Office Tips 002: Excel, Split and Merge Data

The following shows how to split a column of data into multiple columns by specifying the delimiters within the data, and subsequently how to merge multiple columns of data back into a single column.

This was useful for me when I wanted to sort a list of IP addresses. By default, Excel will recognise the addresses as a string instead of numbers, therefore it is unable to sort the IP addresses in the correct order. In this example, I will use IP addresses to demonstrate this method of manipulating Excel data.

(Excel Version: Office 2013)


Splitting a column of data into multiple columns

  1. Select the data to be worked on. Make sure that there are empty columns next to the data.

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    Fig 1. Column of IP addresses

  2. From the DATA tab, in the Data Tools section, click on Text to Columns.

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    Fig 2. Select Text to Column tool

  3. From the pop-up wizard, you may specify the various requirements of splitting the data. You may specify the types of delimiters to split the data and the format of the output, among other options. In this example, I have split the IP address by the period character.
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    Fig 3. Data split into multiple columns

     

And with that we are done! Bonus: You may now manipulate the data, which cannot be done in the original format. In this example, I have sorted the IP address in ascending order using the sort tool.

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Fig 4. IP addresses sorted in order


Merging multiple columns of data into a single column

  1. Now to merge the data into a single column. Begin in an empty cell in the first row and use the following formula. In this example, I have started from a cell in column F and concatenated all the values of the other cells in the row, with the “.” period character in between each value.
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    Fig 5. Merging of data

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    Fig 6. Formula

  2. With one row of data done, simply replicate the formula to all subsequent rows by pulling the selected cell.

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    Fig 7. Merging all rows of data

  3. To decouple the merged data from the individual input columns of the formula, you can simply copy the output column and paste it wherever desirable by using the Paste Values from the Paste Options.

Now we have a list of nicely sorted IP addresses! If you would like to automate this further, you may explore recording a simple macro for these steps.

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Office Tips 001: Excel, Find Unique Value

The following shows the fastest way (probably!) to filter out the unique values in a list that contains duplicates, and to count the number of occurrences of each unique value.

(Excel Version: Office 2013).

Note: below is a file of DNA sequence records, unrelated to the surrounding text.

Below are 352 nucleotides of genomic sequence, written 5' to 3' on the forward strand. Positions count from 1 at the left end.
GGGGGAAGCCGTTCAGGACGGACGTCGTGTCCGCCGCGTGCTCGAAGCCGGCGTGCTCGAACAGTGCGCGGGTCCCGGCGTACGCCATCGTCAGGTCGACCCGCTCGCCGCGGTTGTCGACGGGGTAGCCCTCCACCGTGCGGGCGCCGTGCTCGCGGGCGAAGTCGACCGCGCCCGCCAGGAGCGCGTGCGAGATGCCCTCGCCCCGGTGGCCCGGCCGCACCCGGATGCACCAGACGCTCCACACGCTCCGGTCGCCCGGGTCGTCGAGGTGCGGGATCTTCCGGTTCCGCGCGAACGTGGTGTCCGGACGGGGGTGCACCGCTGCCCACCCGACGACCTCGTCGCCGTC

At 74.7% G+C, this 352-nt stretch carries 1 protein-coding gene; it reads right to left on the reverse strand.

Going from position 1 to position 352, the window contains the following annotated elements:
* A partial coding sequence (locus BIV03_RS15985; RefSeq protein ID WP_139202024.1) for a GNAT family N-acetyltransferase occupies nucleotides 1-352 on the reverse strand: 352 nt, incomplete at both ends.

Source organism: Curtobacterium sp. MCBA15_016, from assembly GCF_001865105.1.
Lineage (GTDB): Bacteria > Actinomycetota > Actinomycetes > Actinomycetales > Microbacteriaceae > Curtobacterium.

Find Unique Values

  1. Select the data to be filtered.

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    Fig 1. A column of names.

  2. Go to DATA tab, in the Sort & Filter section, click on Advanced.

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    Fig 2. Select filter tool.

  3. In the Advanced Filter options,
    – Select Copy to another location
    – Select the cell to copy the unique values to, using the Copy to: option
    – Check Unique records only
    – Click OK

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    Fig 3. Adjust Advanced Filter options.

  4. Ta-Da! A list of unique values will appear at the cell that you have selected.

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    Fig 4. Unique values output.


Number of occurrences for each value

For this to work, you will have to modify the data sheet a little bit and make use of a pivot table.

  1. Create a column of a single value “1” beside the column of data.

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    Fig 5. Add a count beside each value.

  2. Go to INSERT tab, in the Tables section, click on PivotTable.

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    Fig 6. Select table tool.

  3. In the PivotTable options,
    – Under Choose the data that you want to analyze,
    – Select Select a table or range
    – Select both column of data, using Table/Range: option
    – Under Choose where you want the PivotTable report to be placed,
    – Select Existing Worksheet
    – Select a cell to output the results, using Location: option

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    Fig 7. Adjust PivotTable options.

  4. Go to PivotTable Fields that appear on the right of the window,
    – Under Choose fields to add to report: option,
    – Check both check-boxes that belong to the header of your data columns

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    Fig 8. Display PivotTable fields.

  5. There! You now have a pivot table with the number of occurrences for each value in your data.

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    Fig 9. PivotTable output.


These are definitely not the most elegant solutions, but it will solve your immediate problems.